Book Review: Like Nothing Amazing Ever Happened

Like Nothing Amazing Ever Happened
Emily Blejwas

Like Nothing Amazing Ever Happened will be published on April 14th, 2020 by Penguin Random House as middle grade fiction. I received an eARC from the publisher via NetGalley, but as always, all thoughts are my own.

My review contains spoilers about the plot. It also contains references and discussion of the content warnings listed below (death of a parent and speculation of suicide, childhood grief), so please do not read on if you are sensitive to those topics. 

Content Warning: Death of a parent and speculation of suicide, childhood grief

SYNOPSIS:

A poignant story of a boy picking up the pieces of his life after the unexpected death of his father, and the loyalty, concern, and friendship he finds in his small-town community.

Justin doesn’t know anything these days. Like how to walk down the halls without getting stared at. Or what to say to Jenni. Or how Phuc is already a physics genius in seventh grade. Or why Benny H. wanders around Wicapi talking to old ghosts. He doesn’t know why his mom suddenly loves church or if his older brother, Murphy, will ever play baseball again. Or if the North Stars have a shot at the playoffs. Justin doesn’t know how people can act like everything’s fine when it’s so obviously not. And most of all, he doesn’t know what really happened the night his dad died on the train tracks. And that sucks.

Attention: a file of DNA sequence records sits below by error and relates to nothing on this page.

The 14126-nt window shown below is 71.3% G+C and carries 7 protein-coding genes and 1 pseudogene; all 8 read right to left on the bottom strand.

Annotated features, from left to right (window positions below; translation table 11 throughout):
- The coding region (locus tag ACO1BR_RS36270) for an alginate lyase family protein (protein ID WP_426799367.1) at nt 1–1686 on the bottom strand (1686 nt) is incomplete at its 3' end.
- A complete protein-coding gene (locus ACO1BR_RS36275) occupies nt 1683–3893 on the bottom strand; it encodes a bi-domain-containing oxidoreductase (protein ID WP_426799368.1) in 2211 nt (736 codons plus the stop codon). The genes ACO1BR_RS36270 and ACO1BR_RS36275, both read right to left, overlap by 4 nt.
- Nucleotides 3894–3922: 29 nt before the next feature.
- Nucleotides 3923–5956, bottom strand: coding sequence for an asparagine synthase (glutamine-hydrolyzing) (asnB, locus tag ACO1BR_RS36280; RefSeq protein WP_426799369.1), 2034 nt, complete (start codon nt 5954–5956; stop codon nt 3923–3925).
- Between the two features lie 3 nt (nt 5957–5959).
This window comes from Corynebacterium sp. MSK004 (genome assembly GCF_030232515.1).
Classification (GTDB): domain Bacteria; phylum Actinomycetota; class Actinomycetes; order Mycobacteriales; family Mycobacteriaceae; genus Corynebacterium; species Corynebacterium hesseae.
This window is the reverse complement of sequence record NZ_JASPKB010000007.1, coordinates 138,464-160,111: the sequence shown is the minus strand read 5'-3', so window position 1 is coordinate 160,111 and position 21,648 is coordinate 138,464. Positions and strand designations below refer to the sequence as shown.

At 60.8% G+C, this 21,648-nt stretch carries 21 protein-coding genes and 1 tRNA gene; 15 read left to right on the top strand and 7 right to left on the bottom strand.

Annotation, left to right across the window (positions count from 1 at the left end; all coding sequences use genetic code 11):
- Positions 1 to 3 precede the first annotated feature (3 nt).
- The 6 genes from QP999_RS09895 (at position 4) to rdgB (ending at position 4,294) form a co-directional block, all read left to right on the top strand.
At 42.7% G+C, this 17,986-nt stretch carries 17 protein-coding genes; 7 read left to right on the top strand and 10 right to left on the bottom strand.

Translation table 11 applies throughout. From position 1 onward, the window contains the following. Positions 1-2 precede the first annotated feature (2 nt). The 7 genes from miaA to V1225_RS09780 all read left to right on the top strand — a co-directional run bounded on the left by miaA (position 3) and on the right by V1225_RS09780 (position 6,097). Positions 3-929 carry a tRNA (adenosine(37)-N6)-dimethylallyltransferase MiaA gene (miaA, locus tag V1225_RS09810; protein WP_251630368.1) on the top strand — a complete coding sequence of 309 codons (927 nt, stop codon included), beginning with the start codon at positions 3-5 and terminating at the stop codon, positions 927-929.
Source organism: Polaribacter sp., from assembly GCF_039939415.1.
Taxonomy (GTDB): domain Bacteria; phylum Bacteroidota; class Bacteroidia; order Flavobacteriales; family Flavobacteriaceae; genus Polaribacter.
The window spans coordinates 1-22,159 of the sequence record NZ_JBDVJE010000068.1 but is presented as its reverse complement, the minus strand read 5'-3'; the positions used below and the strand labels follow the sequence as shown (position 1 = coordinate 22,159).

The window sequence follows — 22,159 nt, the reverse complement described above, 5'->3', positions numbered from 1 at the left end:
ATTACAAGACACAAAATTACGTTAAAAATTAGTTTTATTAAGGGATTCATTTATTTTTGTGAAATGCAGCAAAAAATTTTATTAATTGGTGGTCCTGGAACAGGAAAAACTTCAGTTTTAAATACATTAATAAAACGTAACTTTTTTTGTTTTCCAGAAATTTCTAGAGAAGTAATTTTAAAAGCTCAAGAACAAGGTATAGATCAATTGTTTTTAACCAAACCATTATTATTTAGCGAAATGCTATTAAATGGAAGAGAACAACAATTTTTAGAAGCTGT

But life goes on. And as it does, Justin discovers that some things are just unknowable. He learns that time and space and memory are grander and weirder than he ever thought, and that small moments can hold big things, if you’re paying attention. Just like his math teacher said, even when you think you have all the information, there will be more. There is always more.

Set during the Gulf War era, Like Nothing Amazing Ever Happened is a story about learning to go on after loss, told with a warmth that could thaw the coldest Minnesota lake.

REVIEW:

To read a book that is equally heartbreaking as it is heartwarming and hopeful is to cycle through a flurry of emotions – often over the course of just one page. In Like Nothing Amazing Ever Happened, Emily Blejwas tells a story that centers around a seventh grade boy whose father recently died tragically, but like in any affecting piece of literature, this story is about so much more.